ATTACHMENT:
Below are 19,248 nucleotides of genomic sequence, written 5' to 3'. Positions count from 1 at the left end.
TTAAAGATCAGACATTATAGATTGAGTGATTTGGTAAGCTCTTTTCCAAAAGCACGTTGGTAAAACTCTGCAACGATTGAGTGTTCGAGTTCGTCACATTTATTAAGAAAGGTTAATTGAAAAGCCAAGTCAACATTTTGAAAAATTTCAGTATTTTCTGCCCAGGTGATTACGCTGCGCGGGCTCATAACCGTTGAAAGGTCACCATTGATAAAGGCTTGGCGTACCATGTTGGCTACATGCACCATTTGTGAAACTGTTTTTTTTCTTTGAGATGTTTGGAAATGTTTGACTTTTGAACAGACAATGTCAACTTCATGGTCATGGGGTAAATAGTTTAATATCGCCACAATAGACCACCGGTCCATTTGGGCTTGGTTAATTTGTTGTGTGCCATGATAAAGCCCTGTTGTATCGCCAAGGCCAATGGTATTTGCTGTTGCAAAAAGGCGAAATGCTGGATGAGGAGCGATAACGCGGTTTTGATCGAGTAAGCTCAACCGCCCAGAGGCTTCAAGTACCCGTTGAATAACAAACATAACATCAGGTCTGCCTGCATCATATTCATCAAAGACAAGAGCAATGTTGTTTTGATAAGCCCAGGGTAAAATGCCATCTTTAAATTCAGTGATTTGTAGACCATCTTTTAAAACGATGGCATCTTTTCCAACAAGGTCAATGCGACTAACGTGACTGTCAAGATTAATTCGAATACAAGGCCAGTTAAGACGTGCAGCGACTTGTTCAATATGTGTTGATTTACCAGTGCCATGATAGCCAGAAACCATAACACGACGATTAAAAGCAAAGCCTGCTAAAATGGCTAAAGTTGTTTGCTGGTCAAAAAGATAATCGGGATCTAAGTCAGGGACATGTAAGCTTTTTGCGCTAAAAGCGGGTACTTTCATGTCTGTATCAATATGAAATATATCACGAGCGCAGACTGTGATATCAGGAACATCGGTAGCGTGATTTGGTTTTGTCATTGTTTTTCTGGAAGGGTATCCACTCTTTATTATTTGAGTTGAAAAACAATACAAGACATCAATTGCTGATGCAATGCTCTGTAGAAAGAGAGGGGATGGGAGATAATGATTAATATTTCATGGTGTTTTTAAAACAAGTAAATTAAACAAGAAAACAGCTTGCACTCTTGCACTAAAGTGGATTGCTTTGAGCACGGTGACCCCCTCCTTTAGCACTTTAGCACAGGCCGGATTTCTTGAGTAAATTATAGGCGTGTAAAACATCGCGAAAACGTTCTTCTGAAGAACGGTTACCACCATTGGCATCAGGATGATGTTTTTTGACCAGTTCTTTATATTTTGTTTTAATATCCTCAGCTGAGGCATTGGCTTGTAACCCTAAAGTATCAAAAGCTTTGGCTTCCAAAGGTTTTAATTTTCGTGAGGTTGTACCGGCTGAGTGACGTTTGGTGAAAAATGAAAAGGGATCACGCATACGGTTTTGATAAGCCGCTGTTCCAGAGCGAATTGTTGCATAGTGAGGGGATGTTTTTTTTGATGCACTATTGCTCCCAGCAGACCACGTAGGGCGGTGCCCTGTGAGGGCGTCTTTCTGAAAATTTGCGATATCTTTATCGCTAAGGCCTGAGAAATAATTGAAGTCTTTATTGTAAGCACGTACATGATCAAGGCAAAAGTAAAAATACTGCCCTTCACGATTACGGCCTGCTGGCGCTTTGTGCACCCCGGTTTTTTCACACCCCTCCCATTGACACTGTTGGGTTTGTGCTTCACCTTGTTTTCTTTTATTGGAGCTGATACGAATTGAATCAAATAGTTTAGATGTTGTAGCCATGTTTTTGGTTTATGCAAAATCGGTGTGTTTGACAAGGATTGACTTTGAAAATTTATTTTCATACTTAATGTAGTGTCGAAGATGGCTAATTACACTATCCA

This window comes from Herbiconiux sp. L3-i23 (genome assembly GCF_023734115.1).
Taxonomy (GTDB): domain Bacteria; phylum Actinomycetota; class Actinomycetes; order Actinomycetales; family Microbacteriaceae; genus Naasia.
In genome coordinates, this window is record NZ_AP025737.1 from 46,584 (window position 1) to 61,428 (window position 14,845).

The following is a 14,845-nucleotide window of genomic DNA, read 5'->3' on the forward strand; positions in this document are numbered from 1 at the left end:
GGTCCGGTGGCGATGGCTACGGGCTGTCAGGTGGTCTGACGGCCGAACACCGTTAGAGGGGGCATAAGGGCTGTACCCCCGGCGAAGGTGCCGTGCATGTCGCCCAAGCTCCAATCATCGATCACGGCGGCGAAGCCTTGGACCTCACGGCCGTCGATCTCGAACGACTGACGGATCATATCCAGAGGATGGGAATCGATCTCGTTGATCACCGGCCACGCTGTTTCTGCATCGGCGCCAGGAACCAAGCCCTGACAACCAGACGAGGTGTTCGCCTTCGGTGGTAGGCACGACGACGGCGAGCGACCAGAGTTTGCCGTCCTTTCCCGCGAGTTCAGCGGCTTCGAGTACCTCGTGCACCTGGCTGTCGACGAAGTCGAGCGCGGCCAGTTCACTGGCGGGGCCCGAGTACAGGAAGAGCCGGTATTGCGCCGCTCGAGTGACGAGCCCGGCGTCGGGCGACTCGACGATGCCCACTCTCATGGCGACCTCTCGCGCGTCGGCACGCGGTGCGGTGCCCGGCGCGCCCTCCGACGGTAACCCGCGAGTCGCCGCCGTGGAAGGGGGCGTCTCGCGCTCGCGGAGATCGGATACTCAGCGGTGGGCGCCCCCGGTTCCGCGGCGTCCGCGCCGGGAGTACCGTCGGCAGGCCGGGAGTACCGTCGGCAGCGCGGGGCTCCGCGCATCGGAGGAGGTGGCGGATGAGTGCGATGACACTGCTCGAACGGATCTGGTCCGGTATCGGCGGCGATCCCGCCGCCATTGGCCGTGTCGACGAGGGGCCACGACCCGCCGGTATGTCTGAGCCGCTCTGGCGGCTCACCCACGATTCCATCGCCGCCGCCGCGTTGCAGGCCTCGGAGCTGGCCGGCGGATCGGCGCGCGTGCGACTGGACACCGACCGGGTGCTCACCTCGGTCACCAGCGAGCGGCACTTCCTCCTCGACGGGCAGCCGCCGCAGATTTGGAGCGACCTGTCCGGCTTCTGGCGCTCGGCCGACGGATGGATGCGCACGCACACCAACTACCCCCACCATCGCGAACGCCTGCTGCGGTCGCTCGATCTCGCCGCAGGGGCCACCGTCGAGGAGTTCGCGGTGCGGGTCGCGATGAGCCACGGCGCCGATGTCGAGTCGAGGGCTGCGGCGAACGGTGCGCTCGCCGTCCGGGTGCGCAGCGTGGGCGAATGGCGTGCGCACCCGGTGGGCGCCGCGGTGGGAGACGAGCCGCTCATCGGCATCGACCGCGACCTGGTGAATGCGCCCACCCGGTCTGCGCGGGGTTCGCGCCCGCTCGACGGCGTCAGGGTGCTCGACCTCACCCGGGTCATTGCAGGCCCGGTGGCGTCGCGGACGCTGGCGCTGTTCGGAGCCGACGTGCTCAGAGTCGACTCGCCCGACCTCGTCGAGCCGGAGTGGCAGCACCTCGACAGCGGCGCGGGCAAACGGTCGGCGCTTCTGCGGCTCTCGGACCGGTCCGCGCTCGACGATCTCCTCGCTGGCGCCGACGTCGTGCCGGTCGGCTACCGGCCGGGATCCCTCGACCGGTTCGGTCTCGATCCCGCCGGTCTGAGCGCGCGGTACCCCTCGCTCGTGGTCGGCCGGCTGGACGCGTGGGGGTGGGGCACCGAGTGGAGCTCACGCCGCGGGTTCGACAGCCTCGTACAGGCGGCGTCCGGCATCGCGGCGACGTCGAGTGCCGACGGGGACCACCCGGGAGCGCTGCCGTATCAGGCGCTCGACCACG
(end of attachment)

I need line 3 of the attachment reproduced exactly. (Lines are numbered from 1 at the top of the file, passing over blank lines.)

This window comes from Herbiconiux sp. L3-i23 (genome assembly GCF_023734115.1).